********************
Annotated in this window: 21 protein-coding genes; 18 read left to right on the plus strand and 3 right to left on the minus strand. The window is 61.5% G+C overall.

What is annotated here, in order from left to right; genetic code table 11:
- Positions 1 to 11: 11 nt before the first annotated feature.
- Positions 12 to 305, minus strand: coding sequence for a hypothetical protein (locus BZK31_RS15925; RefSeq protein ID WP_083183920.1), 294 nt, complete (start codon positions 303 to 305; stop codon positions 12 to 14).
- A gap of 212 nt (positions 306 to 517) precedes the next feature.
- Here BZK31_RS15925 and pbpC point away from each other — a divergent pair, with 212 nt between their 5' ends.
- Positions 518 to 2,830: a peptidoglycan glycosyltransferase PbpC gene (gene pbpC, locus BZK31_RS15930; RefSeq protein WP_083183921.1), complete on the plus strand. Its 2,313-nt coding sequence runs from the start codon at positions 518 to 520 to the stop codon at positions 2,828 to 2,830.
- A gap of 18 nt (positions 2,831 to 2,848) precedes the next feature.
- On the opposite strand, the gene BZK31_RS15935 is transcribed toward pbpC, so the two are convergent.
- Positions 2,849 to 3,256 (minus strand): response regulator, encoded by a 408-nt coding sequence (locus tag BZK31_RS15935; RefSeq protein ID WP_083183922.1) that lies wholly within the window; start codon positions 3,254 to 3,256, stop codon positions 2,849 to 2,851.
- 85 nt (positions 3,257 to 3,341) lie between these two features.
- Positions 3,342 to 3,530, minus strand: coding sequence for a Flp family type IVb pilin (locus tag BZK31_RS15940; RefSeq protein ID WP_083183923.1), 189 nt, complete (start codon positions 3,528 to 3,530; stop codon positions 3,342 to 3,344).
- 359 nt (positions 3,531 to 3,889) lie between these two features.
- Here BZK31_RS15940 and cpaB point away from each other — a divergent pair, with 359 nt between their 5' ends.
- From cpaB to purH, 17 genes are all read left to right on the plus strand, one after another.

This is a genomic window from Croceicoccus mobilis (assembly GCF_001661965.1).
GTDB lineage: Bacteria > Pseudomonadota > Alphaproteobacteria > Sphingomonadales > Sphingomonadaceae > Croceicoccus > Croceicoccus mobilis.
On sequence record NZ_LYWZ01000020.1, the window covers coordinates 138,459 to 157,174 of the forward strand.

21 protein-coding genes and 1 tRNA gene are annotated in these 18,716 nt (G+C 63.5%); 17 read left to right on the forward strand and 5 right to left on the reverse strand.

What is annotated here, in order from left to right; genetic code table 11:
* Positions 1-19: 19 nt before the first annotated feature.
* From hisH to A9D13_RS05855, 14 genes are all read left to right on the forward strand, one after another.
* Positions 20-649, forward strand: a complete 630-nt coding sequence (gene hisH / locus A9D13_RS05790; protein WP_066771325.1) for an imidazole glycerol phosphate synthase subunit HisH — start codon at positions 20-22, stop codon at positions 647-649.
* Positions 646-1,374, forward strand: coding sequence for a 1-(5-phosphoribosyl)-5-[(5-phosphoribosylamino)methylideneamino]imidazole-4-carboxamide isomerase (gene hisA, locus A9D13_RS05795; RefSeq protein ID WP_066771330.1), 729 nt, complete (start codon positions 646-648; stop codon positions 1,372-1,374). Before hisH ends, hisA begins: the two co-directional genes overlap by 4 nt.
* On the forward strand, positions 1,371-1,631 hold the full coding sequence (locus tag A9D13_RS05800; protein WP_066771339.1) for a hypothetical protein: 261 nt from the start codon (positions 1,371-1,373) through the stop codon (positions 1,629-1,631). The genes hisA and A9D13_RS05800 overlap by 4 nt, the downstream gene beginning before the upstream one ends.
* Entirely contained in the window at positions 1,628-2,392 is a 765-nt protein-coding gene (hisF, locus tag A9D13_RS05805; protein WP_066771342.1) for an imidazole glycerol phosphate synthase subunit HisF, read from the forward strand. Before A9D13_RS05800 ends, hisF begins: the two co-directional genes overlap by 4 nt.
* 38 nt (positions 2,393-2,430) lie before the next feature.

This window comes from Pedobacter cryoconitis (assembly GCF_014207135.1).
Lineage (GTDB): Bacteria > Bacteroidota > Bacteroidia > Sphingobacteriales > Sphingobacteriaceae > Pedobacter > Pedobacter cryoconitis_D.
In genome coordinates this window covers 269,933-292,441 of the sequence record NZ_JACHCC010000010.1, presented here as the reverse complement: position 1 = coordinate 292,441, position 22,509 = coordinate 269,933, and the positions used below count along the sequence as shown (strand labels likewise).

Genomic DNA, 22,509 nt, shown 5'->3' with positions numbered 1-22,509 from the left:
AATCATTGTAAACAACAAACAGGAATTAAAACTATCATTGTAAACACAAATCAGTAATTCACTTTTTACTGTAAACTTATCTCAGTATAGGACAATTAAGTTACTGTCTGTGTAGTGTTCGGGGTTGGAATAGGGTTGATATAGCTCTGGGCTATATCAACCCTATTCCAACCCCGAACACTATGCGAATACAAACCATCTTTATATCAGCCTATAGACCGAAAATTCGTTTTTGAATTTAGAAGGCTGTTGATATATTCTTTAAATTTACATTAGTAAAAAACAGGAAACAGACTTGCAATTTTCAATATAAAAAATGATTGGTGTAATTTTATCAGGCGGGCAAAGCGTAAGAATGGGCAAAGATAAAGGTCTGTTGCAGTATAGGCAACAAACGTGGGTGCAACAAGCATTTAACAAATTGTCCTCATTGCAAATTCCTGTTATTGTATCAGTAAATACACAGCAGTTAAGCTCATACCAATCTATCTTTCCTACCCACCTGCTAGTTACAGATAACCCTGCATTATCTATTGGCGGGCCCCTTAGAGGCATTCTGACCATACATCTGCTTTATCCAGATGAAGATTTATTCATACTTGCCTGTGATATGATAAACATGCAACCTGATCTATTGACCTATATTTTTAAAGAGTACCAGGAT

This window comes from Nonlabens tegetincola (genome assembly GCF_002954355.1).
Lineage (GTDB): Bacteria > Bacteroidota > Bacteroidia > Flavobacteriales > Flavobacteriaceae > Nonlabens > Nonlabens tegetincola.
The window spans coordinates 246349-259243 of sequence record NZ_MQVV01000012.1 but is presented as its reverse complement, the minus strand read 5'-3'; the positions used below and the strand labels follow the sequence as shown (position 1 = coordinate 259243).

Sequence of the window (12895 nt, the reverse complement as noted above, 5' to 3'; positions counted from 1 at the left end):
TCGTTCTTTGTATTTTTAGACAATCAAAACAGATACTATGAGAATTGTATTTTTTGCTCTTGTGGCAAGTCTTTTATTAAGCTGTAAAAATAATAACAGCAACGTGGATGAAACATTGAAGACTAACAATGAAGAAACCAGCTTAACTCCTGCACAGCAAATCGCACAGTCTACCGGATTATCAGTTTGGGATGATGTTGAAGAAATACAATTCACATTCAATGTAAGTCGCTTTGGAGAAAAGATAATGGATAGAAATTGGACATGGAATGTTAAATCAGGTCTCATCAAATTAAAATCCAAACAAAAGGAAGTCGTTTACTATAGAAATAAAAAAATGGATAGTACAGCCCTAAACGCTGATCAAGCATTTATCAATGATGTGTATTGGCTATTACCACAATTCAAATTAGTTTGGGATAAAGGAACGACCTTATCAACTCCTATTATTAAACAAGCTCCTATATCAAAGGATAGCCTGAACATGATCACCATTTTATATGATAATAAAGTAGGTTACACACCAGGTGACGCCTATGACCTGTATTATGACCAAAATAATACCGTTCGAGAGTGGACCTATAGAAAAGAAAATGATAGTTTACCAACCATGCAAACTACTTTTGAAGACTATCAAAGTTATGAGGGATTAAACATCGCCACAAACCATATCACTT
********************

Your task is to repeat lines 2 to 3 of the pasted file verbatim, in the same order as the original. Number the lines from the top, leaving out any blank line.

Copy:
What is annotated here, in order from left to right; genetic code table 11:
- Positions 1 to 11: 11 nt before the first annotated feature.